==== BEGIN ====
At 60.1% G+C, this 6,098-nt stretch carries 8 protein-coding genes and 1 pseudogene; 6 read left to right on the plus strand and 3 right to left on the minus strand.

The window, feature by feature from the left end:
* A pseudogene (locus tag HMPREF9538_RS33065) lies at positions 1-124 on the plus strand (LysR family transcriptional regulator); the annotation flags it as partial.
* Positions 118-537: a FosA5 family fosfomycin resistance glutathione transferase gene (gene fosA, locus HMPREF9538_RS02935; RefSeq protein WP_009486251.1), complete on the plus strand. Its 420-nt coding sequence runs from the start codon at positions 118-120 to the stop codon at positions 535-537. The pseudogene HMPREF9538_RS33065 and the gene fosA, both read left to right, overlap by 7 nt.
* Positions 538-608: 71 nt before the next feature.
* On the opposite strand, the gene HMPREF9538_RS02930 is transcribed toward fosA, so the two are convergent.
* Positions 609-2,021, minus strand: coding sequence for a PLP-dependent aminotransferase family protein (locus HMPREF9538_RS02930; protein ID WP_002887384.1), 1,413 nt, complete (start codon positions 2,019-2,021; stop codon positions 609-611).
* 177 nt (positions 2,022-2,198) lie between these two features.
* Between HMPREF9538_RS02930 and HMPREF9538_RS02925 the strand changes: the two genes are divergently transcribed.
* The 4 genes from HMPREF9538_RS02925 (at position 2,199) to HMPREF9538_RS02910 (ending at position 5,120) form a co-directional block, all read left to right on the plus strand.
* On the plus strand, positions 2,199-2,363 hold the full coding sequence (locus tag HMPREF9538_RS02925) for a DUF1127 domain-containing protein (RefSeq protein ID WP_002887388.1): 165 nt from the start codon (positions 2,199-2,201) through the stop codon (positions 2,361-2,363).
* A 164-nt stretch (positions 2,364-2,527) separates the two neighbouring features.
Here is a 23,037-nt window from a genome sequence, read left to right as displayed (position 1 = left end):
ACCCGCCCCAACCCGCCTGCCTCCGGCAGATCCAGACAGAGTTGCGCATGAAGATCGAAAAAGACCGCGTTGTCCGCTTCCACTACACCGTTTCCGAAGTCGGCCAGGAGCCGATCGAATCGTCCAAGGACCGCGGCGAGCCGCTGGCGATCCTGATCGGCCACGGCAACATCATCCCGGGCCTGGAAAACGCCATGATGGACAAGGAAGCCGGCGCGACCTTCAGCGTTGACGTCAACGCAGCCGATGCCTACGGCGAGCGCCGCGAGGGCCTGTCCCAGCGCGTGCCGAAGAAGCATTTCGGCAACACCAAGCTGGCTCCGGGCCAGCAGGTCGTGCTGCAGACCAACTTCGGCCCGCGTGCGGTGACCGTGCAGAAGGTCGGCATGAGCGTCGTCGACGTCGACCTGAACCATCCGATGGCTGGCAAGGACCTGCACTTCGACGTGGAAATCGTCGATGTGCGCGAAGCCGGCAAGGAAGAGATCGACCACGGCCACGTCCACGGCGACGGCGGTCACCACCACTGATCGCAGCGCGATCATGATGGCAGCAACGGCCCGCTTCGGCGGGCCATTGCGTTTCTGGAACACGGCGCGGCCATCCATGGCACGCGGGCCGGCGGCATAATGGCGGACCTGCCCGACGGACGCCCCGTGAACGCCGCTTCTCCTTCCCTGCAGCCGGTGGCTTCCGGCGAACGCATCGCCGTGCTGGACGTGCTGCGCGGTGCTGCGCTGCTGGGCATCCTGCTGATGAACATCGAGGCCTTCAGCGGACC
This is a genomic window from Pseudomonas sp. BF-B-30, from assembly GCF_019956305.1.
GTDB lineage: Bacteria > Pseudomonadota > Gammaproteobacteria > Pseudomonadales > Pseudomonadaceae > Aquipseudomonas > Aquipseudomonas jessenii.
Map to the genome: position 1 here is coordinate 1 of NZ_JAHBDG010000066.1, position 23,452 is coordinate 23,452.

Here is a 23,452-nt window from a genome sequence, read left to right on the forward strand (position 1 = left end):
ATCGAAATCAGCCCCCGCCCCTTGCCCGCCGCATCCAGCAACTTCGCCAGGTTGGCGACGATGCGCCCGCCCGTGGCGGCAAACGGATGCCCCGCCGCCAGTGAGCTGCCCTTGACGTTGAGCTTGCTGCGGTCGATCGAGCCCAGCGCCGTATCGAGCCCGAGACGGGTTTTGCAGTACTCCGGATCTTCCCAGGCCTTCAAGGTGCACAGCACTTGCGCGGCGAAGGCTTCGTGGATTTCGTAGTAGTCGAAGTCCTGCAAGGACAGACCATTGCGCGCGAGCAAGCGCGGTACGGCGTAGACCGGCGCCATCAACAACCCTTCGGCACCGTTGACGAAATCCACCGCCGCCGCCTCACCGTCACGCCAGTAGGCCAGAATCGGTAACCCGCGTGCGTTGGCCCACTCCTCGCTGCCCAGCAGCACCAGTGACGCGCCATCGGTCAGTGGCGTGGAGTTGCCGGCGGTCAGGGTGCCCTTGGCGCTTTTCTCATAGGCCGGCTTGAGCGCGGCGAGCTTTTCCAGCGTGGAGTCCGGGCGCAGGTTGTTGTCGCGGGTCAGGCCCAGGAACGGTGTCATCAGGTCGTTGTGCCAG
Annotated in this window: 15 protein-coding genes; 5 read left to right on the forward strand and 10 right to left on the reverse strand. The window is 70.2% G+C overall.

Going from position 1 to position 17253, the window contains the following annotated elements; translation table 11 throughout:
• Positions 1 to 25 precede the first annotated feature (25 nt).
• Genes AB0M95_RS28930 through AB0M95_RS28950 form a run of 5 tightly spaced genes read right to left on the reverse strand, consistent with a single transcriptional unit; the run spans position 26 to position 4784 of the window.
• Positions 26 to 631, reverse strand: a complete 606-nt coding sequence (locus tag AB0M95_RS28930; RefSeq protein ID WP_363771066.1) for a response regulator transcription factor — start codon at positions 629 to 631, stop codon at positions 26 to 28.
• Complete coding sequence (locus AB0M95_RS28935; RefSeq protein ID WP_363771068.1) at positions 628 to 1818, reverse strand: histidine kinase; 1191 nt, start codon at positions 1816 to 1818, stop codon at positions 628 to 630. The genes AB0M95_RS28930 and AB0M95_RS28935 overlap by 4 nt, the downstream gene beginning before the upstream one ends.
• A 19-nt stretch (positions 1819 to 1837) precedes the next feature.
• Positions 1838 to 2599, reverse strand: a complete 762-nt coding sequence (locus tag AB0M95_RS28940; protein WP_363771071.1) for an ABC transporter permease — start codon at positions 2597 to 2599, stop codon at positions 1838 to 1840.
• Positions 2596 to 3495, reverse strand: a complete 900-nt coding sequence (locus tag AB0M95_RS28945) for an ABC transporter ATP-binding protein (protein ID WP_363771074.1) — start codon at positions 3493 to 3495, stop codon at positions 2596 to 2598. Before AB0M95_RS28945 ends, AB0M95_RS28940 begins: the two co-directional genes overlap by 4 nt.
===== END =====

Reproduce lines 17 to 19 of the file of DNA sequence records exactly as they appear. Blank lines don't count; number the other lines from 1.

Map to the genome: position 1 here is coordinate 1 of NZ_JAHBDG010000066.1, position 23,452 is coordinate 23,452.

Here is a 23,452-nt window from a genome sequence, read left to right on the forward strand (position 1 = left end):
ATCGAAATCAGCCCCCGCCCCTTGCCCGCCGCATCCAGCAACTTCGCCAGGTTGGCGACGATGCGCCCGCCCGTGGCGGCAAACGGATGCCCCGCCGCCAGTGAGCTGCCCTTGACGTTGAGCTTGCTGCGGTCGATCGAGCCCAGCGCCGTATCGAGCCCGAGACGGGTTTTGCAGTACTCCGGATCTTCCCAGGCCTTCAAGGTGCACAGCACTTGCGCGGCGAAGGCTTCGTGGATTTCGTAGTAGTCGAAGTCCTGCAAGGACAGACCATTGCGCGCGAGCAAGCGCGGTACGGCGTAGACCGGCGCCATCAACAACCCTTCGGCACCGTTGACGAAATCCACCGCCGCCGCCTCACCGTCACGCCAGTAGGCCAGAATCGGTAACCCGCGTGCGTTGGCCCACTCCTCGCTGCCCAGCAGCACCAGTGACGCGCCATCGGTCAGTGGCGTGGAGTTGCCGGCGGTCAGGGTGCCCTTGGCGCTTTTCTCATAGGCCGGCTTGAGCGCGGCGAGCTTTTCCAGCGTGGAGTCCGGGCGCAGGTTGTTGTCGCGGGTCAGGCCCAGGAACGGTGTCATCAGGTCGTTGTGCCAG